“Consumers don’t appreciate the raspberry enough. Not everyone buys raspberries. It’s a luxury product,” he continues. The sales figures from promotions show there’s a large market for soft fruit. When a supermarket has promotions with raspberries, with price often playing an important role, sales figures multiply. Compared to other European countries, the consumption of raspberries and other soft fruit is low. “That means the market can be stretched further, and that there’s still much room to grow in the Netherlands,” Jan Willem says.
Supermarkets also play a part in this. In recent years, soft fruit has been offered cooled in supermarkets. To guarantee shelf life of the soft fruit, cooled storage is necessary.
To increase consumption, multiple steps will have to be taken. Jan Willem mentions the examples of avocados, and within the same category, blueberries. Availability and promotion are the pillars for success of this fruit. Both points also have to be tackled for raspberries. “When you ask children to mention five types of fruit, most won’t mention raspberries. But they are the consumers of the future,” he explains the challenge of increasing the fruit’s familiarity.
“I like to compare raspberries to luxury cars, an Audi for example, that’s a product with a good image, yet attainable for many consumers,” he continues. Because of an average sales price in supermarkets of 2.50 euro for 125 grammes, raspberries are more expensive than, for instance, apples, but the price can be compared to those of blueberries. The growing market for blueberries is also thanks to their wide availability. Blueberries have been planted on a large scale globally. “Because so much product is available, costs are lowered, and the product becomes more attainable for more consumers. Besides, there’s plenty of room for promotions.”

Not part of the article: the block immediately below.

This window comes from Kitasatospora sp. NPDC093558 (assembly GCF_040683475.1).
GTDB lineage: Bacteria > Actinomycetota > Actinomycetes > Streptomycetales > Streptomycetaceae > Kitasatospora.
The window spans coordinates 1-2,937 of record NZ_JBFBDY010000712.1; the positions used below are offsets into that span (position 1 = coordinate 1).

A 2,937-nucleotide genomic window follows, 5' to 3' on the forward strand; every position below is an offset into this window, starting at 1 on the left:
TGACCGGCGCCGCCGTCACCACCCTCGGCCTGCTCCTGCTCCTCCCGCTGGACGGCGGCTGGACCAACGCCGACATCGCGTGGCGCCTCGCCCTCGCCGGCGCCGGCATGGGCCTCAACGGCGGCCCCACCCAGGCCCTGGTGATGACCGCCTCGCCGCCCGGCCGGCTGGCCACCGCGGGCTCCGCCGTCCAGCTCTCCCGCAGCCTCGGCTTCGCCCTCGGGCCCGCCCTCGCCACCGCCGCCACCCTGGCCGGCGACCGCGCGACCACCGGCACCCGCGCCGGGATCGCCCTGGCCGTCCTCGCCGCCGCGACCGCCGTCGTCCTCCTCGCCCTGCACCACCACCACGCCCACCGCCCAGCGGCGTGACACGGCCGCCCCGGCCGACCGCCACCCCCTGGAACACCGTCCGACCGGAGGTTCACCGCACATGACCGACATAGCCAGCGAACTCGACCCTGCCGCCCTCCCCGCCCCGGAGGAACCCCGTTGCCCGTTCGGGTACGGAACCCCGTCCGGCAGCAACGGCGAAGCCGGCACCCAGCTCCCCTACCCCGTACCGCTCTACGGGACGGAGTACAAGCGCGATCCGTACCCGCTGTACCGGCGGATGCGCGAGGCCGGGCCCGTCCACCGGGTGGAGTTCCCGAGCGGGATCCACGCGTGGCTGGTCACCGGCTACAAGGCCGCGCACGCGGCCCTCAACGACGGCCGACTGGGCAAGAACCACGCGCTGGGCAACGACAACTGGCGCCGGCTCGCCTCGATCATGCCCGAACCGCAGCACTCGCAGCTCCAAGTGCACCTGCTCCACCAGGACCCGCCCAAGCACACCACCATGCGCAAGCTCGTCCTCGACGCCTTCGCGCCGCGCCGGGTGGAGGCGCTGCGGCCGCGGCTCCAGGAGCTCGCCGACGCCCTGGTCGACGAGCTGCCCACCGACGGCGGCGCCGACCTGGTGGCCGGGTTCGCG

The most important thing, however, is that great quality has to be supplied and that quality has to be guaranteed throughout the supply chain. Especially with a fragile product like raspberries that can be challenging. “A raspberry should only be touched once: during the harvest,” Jan Willem explains. After that, the fruit can only be touched when it’s about to be consumed. The process offers room for optimisation.
Kwanza helps improve image
A punnet of raspberries contains about 20 fruits, which amounts to an average price of around 12/13 cents per raspberry. “You’re more likely to eat a few at once, so raspberries aren’t cheap,” Jan Willem explains. “If the flavour isn’t right, or there’s one of poorer quality, consumer will think twice next time they’re in a supermarket.”
The Kwanza variety, for which Veiling Zaltbommel is the primary trading party in the Netherlands, was presented as an answer to question from the market in 2011. These answers are reflected in the characteristics of the raspberry: a large fruit, good shelf life, firm enough, a good flavour and a colour that isn’t too dark. “Raspberries had a bit of an image problem, and Kwanza helped improve that image,” Jan Willem says. Whether the variety has a long shelf life? Jan Willem doesn’t rule out a successor to Kwanza could arrive on the market. “We’re always looking for improvements. We can always do better.”
Jan Willem Tolhoek